My mind lives in the spin of a never-ending washing machine cycle of words but you know what, that’s okay to share.
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Been giving a lot of thought to keeping the blog fresh and the one thing I keep coming back to is the people I meet in this career I have embarked on. I am a great believer in paying it forward and the people I meet every day encourage me to do just that and thankfully the blog allows me the space. Last month my focus was Australian author Jill Staunton and her wonderful book Reiver’s Moon and this month I want to introduce you to my cover artist, Christopher Brunton.
Chris is a graphic artist and illustrator with nearly 30 years print media and advertising experience. He was formerly the Art Director for North Queensland Newspapers, but decided he was ready to branch out into freelancing, and here it is seven years later. Chris enjoys the fact that working for himself has offered an opportunity for a wider creative challenge. Although he is my cover artist Chris also does many other different things including some wonderful work with cartoons.
I know through my own experience with him that he goes with the client need but doesn’t hesitate to offer input. I asked for something pretty for my poetry books and he provided exactly what I asked for. I wanted something soft on the eye because my poetry deals with life issues, and the things around us and I felt I needed to reflect this.
I loved the fact that he understood and gave my covers that softness I wanted. At the end of the day you want someone that listens to you. Cover art is a partnership, any form of art is a partnership between the artist and the client. I was so nervous, and it turned out I had no need to be.
When I made the decision to self-publish I felt I was taking a leap off a cliff; and trust me I am no bungee jumper. My son did give it a try, but I don’t want to think about that. Anyway, I had to make some decisions involving what I could do myself and what I couldn’t. The cover was the hardest thing to decide on, and I made a few mistakes trying to get my head around things. Finding Chris has made the process so easy. I tell him my ideas, he throws things back at me, and then it comes together. All my eBook covers have been a very smooth experience.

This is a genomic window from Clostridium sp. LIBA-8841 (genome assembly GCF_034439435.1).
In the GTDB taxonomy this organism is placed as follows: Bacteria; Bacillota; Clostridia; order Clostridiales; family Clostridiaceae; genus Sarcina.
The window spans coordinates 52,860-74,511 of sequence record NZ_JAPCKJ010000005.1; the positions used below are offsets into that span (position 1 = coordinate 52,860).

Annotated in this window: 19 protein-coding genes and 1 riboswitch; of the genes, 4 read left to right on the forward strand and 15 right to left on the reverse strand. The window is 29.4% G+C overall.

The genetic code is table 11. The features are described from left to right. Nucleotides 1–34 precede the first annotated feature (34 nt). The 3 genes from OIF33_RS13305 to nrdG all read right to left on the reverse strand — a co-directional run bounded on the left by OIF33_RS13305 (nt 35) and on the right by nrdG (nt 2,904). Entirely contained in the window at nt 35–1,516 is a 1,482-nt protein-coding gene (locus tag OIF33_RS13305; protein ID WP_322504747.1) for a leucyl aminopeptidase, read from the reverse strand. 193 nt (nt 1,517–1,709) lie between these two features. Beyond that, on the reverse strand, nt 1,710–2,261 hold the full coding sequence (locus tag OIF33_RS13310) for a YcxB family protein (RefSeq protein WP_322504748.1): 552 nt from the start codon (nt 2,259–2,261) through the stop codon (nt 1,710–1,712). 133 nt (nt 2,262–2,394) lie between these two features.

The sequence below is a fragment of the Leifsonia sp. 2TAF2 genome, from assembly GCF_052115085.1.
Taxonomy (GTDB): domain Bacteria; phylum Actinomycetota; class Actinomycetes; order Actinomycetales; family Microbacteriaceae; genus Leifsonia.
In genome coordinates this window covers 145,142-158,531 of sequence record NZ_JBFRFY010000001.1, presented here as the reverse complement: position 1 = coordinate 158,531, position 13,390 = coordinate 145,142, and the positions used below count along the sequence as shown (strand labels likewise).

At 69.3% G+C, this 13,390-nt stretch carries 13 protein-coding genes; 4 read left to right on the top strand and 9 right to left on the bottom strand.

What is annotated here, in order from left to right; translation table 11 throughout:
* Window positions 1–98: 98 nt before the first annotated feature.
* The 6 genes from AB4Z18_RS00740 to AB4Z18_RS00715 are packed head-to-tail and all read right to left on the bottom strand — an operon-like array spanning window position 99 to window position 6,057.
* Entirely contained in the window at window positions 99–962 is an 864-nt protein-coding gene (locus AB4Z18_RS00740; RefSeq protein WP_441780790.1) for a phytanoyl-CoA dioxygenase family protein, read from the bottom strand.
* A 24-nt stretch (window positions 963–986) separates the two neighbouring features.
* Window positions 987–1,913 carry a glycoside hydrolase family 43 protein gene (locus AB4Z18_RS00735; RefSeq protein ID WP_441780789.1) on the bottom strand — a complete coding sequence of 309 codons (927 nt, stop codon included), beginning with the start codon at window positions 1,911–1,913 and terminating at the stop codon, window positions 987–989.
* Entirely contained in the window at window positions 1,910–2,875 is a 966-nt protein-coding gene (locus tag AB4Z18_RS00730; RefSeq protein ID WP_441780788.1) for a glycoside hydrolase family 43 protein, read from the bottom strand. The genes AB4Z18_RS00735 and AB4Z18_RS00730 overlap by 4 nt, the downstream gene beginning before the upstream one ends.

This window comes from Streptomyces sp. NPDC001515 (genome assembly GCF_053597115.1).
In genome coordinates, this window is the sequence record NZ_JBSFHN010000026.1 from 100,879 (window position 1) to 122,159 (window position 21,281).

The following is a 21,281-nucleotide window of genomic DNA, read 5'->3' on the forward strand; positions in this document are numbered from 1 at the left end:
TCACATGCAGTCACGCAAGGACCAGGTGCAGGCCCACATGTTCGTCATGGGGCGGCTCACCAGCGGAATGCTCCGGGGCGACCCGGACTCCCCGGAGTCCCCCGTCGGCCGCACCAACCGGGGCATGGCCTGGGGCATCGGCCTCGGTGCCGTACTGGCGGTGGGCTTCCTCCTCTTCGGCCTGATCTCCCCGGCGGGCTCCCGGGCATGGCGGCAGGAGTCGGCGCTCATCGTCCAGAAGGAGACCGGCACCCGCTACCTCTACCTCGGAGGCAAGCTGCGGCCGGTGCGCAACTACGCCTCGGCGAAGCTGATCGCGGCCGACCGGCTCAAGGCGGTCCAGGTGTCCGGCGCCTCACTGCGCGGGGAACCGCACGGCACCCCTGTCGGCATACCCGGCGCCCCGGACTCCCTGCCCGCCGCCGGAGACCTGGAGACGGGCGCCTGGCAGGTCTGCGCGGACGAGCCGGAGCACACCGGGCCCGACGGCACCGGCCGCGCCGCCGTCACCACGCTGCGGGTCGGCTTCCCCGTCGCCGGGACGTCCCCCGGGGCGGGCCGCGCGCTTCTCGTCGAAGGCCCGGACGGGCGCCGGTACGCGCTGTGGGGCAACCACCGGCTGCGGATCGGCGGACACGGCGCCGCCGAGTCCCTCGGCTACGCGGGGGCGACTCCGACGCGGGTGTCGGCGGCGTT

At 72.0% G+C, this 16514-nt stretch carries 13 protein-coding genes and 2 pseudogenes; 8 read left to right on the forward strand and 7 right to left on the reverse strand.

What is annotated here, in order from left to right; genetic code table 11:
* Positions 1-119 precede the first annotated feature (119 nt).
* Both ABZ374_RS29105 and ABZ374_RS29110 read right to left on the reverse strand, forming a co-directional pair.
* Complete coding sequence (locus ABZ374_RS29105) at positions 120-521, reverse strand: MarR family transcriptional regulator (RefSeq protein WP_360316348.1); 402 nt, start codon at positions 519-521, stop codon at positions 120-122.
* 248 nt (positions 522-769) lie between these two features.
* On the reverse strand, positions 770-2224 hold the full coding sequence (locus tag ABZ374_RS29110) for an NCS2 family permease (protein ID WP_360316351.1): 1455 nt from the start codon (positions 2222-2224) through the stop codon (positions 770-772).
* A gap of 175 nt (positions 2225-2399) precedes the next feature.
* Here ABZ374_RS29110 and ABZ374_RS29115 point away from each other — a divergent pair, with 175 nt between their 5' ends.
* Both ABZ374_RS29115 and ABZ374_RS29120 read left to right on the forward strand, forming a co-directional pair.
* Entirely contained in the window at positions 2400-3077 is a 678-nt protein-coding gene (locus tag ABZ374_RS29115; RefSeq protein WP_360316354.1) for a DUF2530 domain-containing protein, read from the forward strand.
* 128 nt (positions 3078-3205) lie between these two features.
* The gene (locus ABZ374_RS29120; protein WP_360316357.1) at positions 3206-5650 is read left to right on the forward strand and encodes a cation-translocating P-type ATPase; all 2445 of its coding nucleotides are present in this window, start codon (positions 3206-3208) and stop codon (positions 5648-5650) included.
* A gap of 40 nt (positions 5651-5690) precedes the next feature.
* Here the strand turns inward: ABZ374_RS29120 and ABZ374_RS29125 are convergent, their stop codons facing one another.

Later, working on a print copy of the cover for my romance novel we managed to encounter a few problems and he was amazing. So much had to go backwards, and forwards because of a glitch in the system (the actual self-publishing) and I just wanted to give up. He didn’t, and we got it done. I felt supported and writers need this as we are an emotional mess at times about our work. Putting pen to paper is such a personal thing and having someone listen about our work makes such a difference.
Chris has two passions, the gym and working with people to create artwork that makes them happy. The interesting thing is I have never met Chris and all our work together has been online, and the fact the process worked so well says a lot about his attitude to life and his profession. I am so happy to be able to feature both his online illustration portfolio, and his graphic art portfolio. They demonstrate his versatility (see the cover below).
I have provided links below for other samples of work. I hope you take the time to peruse them.
This blog post I am thrilled to be doing something different, and presenting a piece on Australian Jill Staunton, author of Reivers Moon, a beautiful read which I thoroughly recommend. I haven’t known Jill long, but what I know I like, particularly her passion for the land. It is inspiring.
Generally, I am not a big rural fan, but I will read the odd one here and there. I do however like to read new Australian authors and I am so glad I came across this. I joke and say the sao biscuits and vegemite cemented my love affair. They probably did. It’s an Aussie tradition even a migrant child can relate to, although my Italian cousins ran screaming when I offered it to them to try. It is also a very inexpensive snack in hard times. I grew up understanding that, despite the cultural differences. There is a moment in every book that connects us and often it can be a small thing. I found myself inside a world vastly different to mine but completely fascinating.